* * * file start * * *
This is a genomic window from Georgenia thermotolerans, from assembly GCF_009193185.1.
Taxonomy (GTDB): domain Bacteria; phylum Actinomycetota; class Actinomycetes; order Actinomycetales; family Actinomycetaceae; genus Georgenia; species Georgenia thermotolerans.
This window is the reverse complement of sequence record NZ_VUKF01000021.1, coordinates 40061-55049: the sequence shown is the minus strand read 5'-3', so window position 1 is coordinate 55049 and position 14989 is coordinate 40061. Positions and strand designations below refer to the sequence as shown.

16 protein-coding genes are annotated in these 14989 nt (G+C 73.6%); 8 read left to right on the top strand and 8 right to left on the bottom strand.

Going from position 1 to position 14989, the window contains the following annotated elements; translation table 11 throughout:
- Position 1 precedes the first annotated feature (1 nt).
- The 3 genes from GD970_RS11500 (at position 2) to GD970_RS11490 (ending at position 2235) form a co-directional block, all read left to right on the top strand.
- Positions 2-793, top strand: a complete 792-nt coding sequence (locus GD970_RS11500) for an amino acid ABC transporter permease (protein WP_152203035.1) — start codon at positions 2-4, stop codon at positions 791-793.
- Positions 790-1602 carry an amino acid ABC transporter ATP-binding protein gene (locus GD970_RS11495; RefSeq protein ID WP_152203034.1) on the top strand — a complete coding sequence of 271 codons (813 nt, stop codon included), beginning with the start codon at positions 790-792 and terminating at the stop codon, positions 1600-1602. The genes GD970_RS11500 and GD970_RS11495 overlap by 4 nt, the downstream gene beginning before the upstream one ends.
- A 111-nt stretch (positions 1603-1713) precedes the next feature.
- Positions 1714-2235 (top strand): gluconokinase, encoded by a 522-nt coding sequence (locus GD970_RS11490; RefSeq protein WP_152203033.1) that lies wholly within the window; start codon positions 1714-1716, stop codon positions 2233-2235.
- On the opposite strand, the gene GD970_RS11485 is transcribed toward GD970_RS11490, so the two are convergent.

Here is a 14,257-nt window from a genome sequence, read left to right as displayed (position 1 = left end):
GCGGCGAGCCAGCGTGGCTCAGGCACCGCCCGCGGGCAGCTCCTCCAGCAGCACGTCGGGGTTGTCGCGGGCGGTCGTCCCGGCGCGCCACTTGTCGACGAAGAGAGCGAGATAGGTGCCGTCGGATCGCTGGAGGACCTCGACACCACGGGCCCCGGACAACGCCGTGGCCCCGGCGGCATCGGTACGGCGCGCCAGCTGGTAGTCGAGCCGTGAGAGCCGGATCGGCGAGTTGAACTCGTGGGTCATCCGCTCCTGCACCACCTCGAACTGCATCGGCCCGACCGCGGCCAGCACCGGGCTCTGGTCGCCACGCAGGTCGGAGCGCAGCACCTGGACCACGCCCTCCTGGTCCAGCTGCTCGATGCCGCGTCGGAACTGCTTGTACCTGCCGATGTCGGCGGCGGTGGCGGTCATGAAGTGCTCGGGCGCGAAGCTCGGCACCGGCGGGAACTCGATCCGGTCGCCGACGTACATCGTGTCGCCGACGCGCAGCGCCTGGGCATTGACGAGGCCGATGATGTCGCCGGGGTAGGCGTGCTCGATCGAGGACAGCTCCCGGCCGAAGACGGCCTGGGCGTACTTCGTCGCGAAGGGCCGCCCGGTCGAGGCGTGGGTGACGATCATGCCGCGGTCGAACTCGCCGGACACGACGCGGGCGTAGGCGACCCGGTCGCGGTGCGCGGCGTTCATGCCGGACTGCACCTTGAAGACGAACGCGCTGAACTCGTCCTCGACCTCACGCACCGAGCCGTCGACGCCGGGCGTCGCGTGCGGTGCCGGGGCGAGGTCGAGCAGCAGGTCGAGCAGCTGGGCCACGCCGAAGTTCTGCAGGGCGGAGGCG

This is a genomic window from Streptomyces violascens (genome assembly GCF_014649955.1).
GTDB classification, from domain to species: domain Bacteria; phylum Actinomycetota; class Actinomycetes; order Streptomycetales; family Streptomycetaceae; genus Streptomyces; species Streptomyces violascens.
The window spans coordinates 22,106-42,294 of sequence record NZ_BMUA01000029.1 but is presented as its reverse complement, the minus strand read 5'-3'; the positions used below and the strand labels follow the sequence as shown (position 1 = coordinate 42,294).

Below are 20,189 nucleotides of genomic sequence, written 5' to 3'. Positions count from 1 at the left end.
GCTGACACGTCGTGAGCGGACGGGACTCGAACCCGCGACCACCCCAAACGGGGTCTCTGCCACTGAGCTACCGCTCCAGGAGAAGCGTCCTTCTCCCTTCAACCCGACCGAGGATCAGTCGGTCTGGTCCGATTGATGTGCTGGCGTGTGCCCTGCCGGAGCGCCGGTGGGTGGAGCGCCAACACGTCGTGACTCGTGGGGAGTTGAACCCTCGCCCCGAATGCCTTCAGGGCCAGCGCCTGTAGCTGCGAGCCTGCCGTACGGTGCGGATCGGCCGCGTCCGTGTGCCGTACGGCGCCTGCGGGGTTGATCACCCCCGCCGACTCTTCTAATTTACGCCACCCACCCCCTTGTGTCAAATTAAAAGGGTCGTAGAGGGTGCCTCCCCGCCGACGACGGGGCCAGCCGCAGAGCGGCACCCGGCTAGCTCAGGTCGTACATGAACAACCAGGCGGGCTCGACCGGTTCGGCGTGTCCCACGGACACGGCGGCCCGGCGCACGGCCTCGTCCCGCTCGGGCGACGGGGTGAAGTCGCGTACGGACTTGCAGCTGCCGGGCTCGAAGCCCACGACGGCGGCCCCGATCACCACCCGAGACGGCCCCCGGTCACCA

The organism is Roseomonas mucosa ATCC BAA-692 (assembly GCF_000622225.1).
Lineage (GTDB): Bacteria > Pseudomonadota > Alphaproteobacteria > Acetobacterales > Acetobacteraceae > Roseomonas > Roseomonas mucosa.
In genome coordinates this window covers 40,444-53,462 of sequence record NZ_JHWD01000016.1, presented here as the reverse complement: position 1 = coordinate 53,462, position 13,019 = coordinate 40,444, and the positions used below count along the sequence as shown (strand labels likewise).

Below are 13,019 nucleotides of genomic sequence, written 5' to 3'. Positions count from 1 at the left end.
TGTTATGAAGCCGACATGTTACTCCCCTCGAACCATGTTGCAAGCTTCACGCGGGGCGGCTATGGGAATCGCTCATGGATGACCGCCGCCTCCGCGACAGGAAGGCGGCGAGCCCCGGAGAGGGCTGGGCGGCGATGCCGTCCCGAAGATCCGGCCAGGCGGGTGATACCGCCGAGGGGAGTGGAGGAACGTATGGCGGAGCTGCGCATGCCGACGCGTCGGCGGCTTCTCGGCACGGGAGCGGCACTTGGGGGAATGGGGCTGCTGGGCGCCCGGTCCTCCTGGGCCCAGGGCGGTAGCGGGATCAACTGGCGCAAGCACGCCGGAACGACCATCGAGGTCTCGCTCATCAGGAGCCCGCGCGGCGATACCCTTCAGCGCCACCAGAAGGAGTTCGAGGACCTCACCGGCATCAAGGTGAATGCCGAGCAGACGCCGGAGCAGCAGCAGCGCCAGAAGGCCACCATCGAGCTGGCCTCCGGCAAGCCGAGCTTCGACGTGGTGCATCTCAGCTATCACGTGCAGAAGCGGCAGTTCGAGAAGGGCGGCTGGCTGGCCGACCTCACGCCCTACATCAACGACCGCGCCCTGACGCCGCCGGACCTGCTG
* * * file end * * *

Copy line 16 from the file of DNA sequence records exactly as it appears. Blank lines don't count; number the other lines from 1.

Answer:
GTDB classification, from domain to species: domain Bacteria; phylum Actinomycetota; class Actinomycetes; order Streptomycetales; family Streptomycetaceae; genus Streptomyces; species Streptomyces violascens.